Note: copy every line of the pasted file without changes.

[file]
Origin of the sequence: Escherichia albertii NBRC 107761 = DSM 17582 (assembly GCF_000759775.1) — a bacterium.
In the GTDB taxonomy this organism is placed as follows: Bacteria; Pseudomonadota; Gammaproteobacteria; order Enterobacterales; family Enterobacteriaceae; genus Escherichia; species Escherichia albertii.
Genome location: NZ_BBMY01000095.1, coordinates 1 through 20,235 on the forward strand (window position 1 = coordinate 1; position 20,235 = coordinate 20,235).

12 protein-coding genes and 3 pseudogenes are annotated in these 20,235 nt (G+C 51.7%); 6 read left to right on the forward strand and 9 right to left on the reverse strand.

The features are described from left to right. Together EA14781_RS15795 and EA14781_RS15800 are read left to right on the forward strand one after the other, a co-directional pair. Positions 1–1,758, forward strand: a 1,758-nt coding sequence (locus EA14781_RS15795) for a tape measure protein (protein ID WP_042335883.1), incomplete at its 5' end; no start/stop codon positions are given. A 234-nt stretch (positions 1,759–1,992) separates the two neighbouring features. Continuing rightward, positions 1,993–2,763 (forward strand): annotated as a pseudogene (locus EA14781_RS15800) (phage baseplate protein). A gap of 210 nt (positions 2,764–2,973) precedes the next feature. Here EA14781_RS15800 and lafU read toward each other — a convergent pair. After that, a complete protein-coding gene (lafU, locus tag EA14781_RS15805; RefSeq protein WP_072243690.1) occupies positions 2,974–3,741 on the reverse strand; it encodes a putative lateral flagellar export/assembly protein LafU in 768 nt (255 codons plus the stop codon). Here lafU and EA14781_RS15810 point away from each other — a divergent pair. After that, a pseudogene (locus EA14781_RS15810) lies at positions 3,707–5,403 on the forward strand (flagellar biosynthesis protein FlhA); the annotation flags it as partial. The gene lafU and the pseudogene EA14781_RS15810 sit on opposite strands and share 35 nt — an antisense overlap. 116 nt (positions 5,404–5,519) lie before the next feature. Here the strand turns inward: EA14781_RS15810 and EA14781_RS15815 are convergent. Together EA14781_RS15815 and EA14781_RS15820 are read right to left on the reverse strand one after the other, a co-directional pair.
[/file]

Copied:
Origin of the sequence: Escherichia albertii NBRC 107761 = DSM 17582 (assembly GCF_000759775.1) — a bacterium.
In the GTDB taxonomy this organism is placed as follows: Bacteria; Pseudomonadota; Gammaproteobacteria; order Enterobacterales; family Enterobacteriaceae; genus Escherichia; species Escherichia albertii.
Genome location: NZ_BBMY01000095.1, coordinates 1 through 20,235 on the forward strand (window position 1 = coordinate 1; position 20,235 = coordinate 20,235).

12 protein-coding genes and 3 pseudogenes are annotated in these 20,235 nt (G+C 51.7%); 6 read left to right on the forward strand and 9 right to left on the reverse strand.

The features are described from left to right. Together EA14781_RS15795 and EA14781_RS15800 are read left to right on the forward strand one after the other, a co-directional pair. Positions 1–1,758, forward strand: a 1,758-nt coding sequence (locus EA14781_RS15795) for a tape measure protein (protein ID WP_042335883.1), incomplete at its 5' end; no start/stop codon positions are given. A 234-nt stretch (positions 1,759–1,992) separates the two neighbouring features. Continuing rightward, positions 1,993–2,763 (forward strand): annotated as a pseudogene (locus EA14781_RS15800) (phage baseplate protein). A gap of 210 nt (positions 2,764–2,973) precedes the next feature. Here EA14781_RS15800 and lafU read toward each other — a convergent pair. After that, a complete protein-coding gene (lafU, locus tag EA14781_RS15805; RefSeq protein WP_072243690.1) occupies positions 2,974–3,741 on the reverse strand; it encodes a putative lateral flagellar export/assembly protein LafU in 768 nt (255 codons plus the stop codon). Here lafU and EA14781_RS15810 point away from each other — a divergent pair. After that, a pseudogene (locus EA14781_RS15810) lies at positions 3,707–5,403 on the forward strand (flagellar biosynthesis protein FlhA); the annotation flags it as partial. The gene lafU and the pseudogene EA14781_RS15810 sit on opposite strands and share 35 nt — an antisense overlap. 116 nt (positions 5,404–5,519) lie before the next feature. Here the strand turns inward: EA14781_RS15810 and EA14781_RS15815 are convergent. Together EA14781_RS15815 and EA14781_RS15820 are read right to left on the reverse strand one after the other, a co-directional pair.